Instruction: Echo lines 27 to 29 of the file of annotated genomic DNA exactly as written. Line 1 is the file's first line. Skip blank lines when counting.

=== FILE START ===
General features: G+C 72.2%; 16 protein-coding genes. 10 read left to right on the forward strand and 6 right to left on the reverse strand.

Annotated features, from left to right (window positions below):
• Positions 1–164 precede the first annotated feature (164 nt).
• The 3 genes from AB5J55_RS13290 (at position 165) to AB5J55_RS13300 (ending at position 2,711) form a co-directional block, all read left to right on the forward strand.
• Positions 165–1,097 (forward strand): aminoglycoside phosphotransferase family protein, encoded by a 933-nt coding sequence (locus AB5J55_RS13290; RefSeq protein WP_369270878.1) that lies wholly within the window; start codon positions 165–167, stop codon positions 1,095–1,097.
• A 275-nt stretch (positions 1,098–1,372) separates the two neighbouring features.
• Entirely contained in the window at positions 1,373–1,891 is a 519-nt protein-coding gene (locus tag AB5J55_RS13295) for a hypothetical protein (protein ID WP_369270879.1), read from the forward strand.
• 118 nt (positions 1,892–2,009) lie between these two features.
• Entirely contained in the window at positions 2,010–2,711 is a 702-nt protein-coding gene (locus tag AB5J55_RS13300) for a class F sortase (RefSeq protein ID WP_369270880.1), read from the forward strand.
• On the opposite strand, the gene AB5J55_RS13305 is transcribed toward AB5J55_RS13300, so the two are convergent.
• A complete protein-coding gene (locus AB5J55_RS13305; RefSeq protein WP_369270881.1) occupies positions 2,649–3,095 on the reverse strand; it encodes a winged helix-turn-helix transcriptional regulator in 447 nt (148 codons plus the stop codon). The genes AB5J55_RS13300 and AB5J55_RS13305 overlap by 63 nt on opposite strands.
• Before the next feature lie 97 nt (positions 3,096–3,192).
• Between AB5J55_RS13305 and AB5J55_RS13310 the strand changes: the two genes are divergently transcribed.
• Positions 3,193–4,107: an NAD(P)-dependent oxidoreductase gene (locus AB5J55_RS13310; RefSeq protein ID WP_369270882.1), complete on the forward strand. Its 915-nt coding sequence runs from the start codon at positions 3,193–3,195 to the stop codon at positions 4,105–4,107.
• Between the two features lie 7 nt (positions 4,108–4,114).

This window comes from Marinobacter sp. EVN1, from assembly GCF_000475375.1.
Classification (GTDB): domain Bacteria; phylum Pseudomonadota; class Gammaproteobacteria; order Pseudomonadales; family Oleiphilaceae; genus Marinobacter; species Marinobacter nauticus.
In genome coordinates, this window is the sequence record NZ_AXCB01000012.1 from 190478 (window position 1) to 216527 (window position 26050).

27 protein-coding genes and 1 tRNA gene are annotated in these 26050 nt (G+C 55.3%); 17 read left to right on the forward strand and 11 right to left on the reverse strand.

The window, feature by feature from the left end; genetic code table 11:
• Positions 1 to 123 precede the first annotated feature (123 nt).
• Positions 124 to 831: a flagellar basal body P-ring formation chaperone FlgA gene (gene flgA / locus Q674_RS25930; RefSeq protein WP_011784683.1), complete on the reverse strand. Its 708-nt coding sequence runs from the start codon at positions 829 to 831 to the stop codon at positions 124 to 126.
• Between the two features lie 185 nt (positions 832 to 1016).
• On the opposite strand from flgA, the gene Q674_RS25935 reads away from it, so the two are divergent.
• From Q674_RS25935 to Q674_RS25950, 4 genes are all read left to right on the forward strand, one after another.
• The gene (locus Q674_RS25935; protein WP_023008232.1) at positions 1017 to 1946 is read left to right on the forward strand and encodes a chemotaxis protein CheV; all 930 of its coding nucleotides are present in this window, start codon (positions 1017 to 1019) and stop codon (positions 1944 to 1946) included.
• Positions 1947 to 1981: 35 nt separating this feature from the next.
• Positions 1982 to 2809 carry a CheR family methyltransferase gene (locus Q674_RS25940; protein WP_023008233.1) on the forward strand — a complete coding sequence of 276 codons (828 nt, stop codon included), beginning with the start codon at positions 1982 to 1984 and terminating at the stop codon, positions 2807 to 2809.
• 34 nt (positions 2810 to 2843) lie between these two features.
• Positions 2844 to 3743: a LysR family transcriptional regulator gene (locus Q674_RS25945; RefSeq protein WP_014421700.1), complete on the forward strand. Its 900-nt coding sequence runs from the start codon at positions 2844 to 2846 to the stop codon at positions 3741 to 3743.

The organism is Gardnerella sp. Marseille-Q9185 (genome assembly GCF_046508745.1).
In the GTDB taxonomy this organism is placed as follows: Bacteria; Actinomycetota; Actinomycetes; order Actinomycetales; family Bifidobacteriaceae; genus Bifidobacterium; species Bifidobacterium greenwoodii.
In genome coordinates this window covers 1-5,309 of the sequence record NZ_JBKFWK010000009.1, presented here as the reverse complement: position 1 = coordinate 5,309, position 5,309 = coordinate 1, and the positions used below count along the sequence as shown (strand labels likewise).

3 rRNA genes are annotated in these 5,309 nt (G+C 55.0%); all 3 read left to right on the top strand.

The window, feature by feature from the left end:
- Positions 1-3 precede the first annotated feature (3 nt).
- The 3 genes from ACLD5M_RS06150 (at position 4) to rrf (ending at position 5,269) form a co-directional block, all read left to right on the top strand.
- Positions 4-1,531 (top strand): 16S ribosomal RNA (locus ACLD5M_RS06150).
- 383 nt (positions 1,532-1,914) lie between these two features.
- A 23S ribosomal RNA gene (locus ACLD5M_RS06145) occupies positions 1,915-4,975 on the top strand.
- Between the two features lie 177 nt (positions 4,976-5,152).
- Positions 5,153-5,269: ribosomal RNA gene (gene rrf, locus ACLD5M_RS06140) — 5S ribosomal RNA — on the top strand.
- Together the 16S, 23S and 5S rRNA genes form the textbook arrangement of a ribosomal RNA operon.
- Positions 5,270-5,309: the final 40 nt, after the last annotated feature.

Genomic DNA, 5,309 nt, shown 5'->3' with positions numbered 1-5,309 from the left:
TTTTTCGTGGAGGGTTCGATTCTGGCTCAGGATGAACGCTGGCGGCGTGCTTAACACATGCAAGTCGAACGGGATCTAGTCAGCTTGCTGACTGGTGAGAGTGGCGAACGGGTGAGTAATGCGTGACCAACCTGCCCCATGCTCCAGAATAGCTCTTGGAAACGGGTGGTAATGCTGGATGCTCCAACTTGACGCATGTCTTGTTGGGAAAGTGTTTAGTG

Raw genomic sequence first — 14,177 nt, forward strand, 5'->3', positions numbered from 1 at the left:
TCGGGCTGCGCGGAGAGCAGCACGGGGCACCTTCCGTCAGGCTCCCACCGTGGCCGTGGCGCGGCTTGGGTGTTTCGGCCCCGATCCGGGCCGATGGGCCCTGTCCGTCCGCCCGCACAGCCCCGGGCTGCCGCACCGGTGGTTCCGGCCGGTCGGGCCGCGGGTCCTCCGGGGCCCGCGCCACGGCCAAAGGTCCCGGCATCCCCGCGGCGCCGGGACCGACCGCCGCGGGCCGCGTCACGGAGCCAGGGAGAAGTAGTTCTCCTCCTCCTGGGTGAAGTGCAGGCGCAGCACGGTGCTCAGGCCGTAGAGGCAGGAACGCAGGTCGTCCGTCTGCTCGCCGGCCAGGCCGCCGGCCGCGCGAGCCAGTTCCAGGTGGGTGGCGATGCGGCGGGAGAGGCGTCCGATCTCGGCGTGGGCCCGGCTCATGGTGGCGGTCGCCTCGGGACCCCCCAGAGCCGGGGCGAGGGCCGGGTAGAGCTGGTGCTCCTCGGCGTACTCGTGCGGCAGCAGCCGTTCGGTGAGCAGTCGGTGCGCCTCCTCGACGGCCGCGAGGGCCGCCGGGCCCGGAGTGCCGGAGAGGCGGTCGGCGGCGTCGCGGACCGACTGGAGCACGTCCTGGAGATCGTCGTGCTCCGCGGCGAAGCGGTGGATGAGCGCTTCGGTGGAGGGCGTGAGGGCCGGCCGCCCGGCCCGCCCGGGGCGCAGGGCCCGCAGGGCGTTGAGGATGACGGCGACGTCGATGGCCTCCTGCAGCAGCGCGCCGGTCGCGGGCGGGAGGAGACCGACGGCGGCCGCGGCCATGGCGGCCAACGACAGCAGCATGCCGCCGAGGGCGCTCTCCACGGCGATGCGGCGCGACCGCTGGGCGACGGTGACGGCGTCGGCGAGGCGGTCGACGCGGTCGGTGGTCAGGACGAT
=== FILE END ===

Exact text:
• Positions 1947 to 1981: 35 nt separating this feature from the next.
• Positions 1982 to 2809 carry a CheR family methyltransferase gene (locus Q674_RS25940; protein WP_023008233.1) on the forward strand — a complete coding sequence of 276 codons (828 nt, stop codon included), beginning with the start codon at positions 1982 to 1984 and terminating at the stop codon, positions 2807 to 2809.
• 34 nt (positions 2810 to 2843) lie between these two features.